OKLAHOMA CITY (Nov. 15, 2019) — Four residents of the Central Oklahoma Juvenile Center (COJC) had the opportunity to enhance their appreciation and competency in musical performance by seeing the group Black Violin perform in Oklahoma City.
The teen-aged boys participate in music therapy sessions in which they have the opportunity to choose and learn to play an instrument at COJC as part of their treatment program and as part of their studies at the Oklahoma Youth Academy Charter School (OYACS), which is operated by the Office of Juvenile Affairs (OJA). COJC, in Tecumseh, is one of two secure-care treatment facilities operated by OJA.
“This trip gives the boys a chance to see first-hand, people who are working to break down stereotypes using music,” said Joy Yocum, a licensed music therapist on COJC’s staff and an adjunct OYACS teacher. “I hope it will help them understand that the old music (classical) and the contemporary music that they listen to can serve the same purpose if used in similar ways, that the two styles can work together. Perhaps this will carry over into helping to bridge the generation gap as well.”
Black Violin is made up of two classically trained string players, Wil Baptiste, who plays the viola, and Kev Marcus, who plays the violin. Their unique blend of classical and hip-hop music is designed to overcome stereotypes while encouraging people of all ages, races and economic backgrounds to join together to break down cultural barriers. Black Violin performed Thursday evening at the Oklahoma City Community College (OCCC) Visual and Performing Arts Center.
Yocum was among COJC staff who accompanied the boys to the concert. They also watched a sound check before the performance and had the opportunity to talk with the artists.
“It is my hope that, after the concert, I can point the boys more in the direction of theory,” Yocum said. “I hope that they will begin to understand that learning the fundamentals in addition to the songs and improvisation that they already play, can be beneficial. Specifically, when studying and playing music, the whole brain is stimulated rather than certain parts as in other disciplines. Chemicals are released during this process, such as dopamine, which improve mood.
Neuroplasticity, from the repeated actions of playing an instrument or singing, helps the brain re-route and build new pathways. Music is a great outlet and coping mechanism for youth who are working to overcome past traumatic experiences.”
One of the COJC residents, Thomas Johnson, 17, said, “It was a good experience and motivation for me to do something bigger in my life than what I’ve been doing.”
Lemuel Bardeguez, vice president for community development at OCCC, said the college was happy to provide concert tickets for the teens and COJC staff and allow them to attend Black Violin’s sound check.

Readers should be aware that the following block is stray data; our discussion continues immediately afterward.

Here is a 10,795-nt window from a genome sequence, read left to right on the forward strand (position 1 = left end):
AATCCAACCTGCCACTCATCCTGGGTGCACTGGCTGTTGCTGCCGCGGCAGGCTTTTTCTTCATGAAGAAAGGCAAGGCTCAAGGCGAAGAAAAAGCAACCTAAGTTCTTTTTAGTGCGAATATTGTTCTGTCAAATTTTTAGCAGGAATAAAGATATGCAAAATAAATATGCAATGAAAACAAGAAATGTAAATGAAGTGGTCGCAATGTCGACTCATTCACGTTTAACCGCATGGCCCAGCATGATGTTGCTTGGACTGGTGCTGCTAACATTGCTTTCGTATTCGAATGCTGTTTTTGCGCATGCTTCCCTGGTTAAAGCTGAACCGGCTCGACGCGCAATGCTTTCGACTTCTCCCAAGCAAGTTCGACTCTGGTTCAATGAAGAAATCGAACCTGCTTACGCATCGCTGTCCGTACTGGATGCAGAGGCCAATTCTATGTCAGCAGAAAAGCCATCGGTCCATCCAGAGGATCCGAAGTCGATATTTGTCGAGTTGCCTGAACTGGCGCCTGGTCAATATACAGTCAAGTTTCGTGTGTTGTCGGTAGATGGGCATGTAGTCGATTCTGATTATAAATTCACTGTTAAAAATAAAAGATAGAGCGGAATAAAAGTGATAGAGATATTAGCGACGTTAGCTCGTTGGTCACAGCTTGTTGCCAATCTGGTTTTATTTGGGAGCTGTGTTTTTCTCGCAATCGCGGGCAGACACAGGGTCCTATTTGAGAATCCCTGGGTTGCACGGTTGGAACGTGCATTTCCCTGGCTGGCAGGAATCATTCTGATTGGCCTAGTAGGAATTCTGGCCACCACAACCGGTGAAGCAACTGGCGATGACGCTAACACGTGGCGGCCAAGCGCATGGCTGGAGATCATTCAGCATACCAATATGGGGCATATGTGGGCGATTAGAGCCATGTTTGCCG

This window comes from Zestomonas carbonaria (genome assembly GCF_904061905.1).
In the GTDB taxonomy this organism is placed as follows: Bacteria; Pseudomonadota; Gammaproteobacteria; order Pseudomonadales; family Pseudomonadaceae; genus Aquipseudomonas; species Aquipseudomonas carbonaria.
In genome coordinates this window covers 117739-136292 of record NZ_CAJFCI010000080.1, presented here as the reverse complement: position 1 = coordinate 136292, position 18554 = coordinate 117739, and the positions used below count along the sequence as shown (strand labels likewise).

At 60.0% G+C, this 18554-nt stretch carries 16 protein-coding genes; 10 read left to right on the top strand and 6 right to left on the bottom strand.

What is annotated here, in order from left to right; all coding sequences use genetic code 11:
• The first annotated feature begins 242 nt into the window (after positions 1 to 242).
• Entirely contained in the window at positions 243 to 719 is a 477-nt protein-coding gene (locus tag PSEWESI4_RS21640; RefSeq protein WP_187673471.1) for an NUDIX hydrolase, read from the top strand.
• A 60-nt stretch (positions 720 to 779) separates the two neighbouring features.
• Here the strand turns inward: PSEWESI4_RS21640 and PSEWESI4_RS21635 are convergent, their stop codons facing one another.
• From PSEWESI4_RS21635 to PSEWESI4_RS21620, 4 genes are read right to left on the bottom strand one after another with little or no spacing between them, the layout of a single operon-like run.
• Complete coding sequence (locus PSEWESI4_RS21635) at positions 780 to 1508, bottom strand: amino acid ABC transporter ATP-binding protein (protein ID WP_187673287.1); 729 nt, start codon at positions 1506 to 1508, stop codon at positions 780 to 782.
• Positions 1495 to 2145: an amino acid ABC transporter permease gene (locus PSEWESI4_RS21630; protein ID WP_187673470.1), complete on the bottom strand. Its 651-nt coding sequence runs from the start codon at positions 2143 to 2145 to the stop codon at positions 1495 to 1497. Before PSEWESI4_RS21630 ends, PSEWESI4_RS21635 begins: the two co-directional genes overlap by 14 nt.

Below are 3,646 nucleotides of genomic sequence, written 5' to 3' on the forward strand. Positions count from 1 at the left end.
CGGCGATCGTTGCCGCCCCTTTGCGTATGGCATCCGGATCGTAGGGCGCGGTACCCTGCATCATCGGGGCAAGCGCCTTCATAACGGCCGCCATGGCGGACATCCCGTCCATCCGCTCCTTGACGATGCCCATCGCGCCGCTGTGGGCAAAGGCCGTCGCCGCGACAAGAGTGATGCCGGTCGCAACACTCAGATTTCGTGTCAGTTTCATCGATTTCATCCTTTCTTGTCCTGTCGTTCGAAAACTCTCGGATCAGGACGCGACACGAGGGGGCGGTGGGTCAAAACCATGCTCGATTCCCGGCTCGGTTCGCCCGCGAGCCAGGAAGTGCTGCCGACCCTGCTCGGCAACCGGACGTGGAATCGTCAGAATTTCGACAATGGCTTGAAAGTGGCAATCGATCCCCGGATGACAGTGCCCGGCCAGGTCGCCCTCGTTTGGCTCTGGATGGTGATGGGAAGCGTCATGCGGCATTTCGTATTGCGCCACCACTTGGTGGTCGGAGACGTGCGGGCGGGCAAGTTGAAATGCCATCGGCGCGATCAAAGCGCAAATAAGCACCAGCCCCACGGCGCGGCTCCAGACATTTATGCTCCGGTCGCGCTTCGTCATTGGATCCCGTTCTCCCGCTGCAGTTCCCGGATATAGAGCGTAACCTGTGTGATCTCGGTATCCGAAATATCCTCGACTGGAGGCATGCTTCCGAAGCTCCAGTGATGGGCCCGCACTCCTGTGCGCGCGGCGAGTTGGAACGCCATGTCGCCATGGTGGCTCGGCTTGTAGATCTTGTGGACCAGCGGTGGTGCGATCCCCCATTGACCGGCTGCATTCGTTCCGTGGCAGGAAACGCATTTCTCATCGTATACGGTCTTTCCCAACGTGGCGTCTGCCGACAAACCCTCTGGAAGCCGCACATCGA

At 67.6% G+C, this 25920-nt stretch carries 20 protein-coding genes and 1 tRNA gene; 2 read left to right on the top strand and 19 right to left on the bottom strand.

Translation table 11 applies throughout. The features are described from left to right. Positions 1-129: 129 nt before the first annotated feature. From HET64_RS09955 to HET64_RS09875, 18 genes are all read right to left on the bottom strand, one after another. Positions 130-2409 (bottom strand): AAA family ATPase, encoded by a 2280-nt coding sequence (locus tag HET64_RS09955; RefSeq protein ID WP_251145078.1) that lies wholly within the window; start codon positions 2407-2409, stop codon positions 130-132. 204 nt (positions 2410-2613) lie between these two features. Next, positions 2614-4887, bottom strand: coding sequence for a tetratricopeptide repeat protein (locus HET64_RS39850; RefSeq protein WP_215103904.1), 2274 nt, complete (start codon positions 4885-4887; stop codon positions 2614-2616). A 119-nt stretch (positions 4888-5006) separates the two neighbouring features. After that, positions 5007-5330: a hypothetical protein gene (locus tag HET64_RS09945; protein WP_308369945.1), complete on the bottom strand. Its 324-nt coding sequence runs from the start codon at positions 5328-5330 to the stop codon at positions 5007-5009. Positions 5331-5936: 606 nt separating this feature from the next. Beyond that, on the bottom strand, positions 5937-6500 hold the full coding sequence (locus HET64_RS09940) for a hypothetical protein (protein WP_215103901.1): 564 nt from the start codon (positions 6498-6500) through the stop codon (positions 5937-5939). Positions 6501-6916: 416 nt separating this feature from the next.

“Without this partnership, these kids may not have had the opportunity to have this experience,” Bardeguez said. “Art has the power to change lives and inspire people. These kids are in the type of situation that they have a need or a hunger for role models. Black Violin is so great at inspiring musicians. It’s all around a great opportunity for us to serve the community and for these students to have an opportunity to meet some of their favorite idols.”
The Black Violin performance was supported in part by the Oklahoma Arts Council, which receives support from the state of Oklahoma and the National Endowment for the Arts. The Oklahoma Arts Council is the official state agency for the support and development of the arts.
“When young people served through the Office of Juvenile Affairs get to experience a performance by Black Violin, it is a reminder of the importance of connecting the mission of the Oklahoma Arts Council to the work of other state agencies,” said Amber Sharples, executive director of the Oklahoma Arts Council. “We are grateful to our friends at the Office of Juvenile Affairs and Oklahoma City Community College for organizing this opportunity for young Oklahomans to be inspired through the arts. We are proud that Oklahoma Arts Council grant funding for the Black Violin performance makes inspiration like this possible.”
“This is an excellent activity for these young people to listen and experience the power of music and how classical music is still very relevant in today’s society,” said OJA Executive Director Steven Buck. “I appreciate OCCC and the Oklahoma Arts Council for making it possible for our students to attend this performance, and certainly the willingness of Joy Yocum and our COJC staff to help with this educational opportunity.”
The Florida natives who make up Black Violin began playing together in their high school orchestra, and parted ways to attend separate colleges. Years later, they reunited to forge a new path through music. In addition, they place heavy emphasis on educational outreach, performing for more than 100,000 students annually. They were recently recognized for their efforts to introduce the arts to struggling schools by the John F. Kennedy Center for the Performing Arts.
“Music does many things for all who experience it,” Yocum said. “It is especially helpful to adolescents in that it helps with emotion expression and regulation. Teens who study music may have more refined language skills on the concrete side of things, but also often demonstrate a greater ability to express their feelings/tell their story, with or without lyrics. This ability supports emotion regulation as well. It is these last two goals, emotion expression and regulation, which music therapy at COJC aims for the most.”
Two residents of the Central Oklahoma Juvenile Center listen to Kev Marcus with Black Violin answer a question during a sound check before the group's performance Thursday night at Oklahoma City Community College.